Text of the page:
A better way, is to think for yourself. study the market cycles, and learn to read sentiment, and buy when the psychology is negative and the fundamentals are improving. March 2009 was s good example of a time when fundamentals had improved (thanks to ultra-low rates), but most market participants were still very fearful.

 

The market situation today in the UK is characteristic of a good selling opportunity, not far off the peak. Fundamentals are getting worse, following a cyclical pattern, but people remain very complacent. The coming downside may surprise many IMHO.

 

Alongside your cyclical views, it is good to follow a bellwether, like UK Builder shares prices. They have a strong tract record of leading the market, usually by 6-12 months, so you can use their trends as a confirming signal that your cyclical forecasts are on track. Most UK builders peaked in about Sept. 2009, suggesting we might see a peak in UK property prices around Q1-2010. When a key share like Barratt / BDEV crossed below its 1-year Moving Average in February 2010, that was another confirmation that a major downtrend may have been starting.

 

These signals work well for me, even though some other (who are not used to reading charts). complain the signals are "complicated." To experienced user of cyclical indicators, it is often possible to have strong agreement about where we are in the cycle. For instance, I find Fred Harrison's cyclical pronouncements highly credible.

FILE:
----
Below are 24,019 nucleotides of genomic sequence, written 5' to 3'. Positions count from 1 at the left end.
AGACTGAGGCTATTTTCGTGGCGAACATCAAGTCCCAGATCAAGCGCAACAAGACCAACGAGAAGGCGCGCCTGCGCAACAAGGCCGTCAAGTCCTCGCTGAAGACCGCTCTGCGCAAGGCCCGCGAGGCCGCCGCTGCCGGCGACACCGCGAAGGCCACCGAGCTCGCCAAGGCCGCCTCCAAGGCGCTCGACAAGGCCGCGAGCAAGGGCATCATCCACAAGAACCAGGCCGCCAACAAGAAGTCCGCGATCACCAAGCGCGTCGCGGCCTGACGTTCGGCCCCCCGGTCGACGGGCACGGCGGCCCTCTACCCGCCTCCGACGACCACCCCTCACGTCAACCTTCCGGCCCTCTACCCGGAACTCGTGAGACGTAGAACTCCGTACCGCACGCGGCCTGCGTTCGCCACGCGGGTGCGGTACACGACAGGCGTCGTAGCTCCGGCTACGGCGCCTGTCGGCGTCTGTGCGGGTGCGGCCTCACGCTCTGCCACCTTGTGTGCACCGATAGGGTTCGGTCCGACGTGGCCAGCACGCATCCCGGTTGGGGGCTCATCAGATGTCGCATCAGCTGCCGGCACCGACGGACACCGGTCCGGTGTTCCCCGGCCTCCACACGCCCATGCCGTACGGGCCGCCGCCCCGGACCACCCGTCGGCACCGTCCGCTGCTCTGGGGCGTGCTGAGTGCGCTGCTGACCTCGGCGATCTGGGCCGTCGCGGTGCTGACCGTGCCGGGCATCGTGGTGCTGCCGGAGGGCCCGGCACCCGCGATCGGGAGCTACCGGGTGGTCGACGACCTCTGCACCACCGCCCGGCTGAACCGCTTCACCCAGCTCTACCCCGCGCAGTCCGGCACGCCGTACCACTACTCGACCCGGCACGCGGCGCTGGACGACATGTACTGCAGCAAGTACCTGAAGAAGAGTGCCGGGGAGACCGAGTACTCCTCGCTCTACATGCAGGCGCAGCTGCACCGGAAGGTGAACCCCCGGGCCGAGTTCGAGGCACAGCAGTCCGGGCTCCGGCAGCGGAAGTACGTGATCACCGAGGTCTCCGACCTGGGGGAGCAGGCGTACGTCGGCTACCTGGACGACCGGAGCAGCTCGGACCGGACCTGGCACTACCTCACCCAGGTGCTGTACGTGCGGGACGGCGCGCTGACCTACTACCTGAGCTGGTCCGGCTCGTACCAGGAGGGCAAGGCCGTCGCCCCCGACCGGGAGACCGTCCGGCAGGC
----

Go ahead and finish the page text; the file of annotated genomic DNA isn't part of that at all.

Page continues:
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In my opinion maybe the crash is brought by the mindset of the people that real properties will appreciate in value. Because of this belief investments for real and estate properties fluctuates. That is why lots of houses were already built but is not yet occupied. And economics the rule is the greater the supply of the product is compared to its demand, the lower its price would be.

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Vanessa's Question of the week: The property "wealth creation" industry

 

Following the news that one of the most high profile property "gurus", Rhett Lewis, was declared bankrupt last week, I am posing the above question.

 

Rhett claimed he could make people property millionaires in a year. Clearly, that has been proven not to be the case.

 

get-rich-quick.gif

 

Many people recommended Rhett Lewis and had affiliate programmes with him. Will their reputation be tarnished as a result? How many times can they get away with recommending someone who then lets their "list" down?

 

People now need a 25% deposit. (using finance). No grey areas. This significantly diminshes the number of people who can get involved in property.

 

Will those companies offering NMD deals, leads, portfolio building services, etc. need to change their business model? Many of them have suddenly become experts on lease options and offer education for these. I do not regard that as changing business model as it still attracts people with no money for deposits, meaning that they can only focus on a lease options strategy, which is not a healthy way forwards IMHO.

 

Will these wealth creation gurus have to adapt their marketing to attract high net worth people?

 

Or will there always people who believe the hype and do not do any due diligence on the company or the industry?

 

Does this mean opportunity for those companies that have always touted 25% deposits and have operated in an ethical manner? I think it does.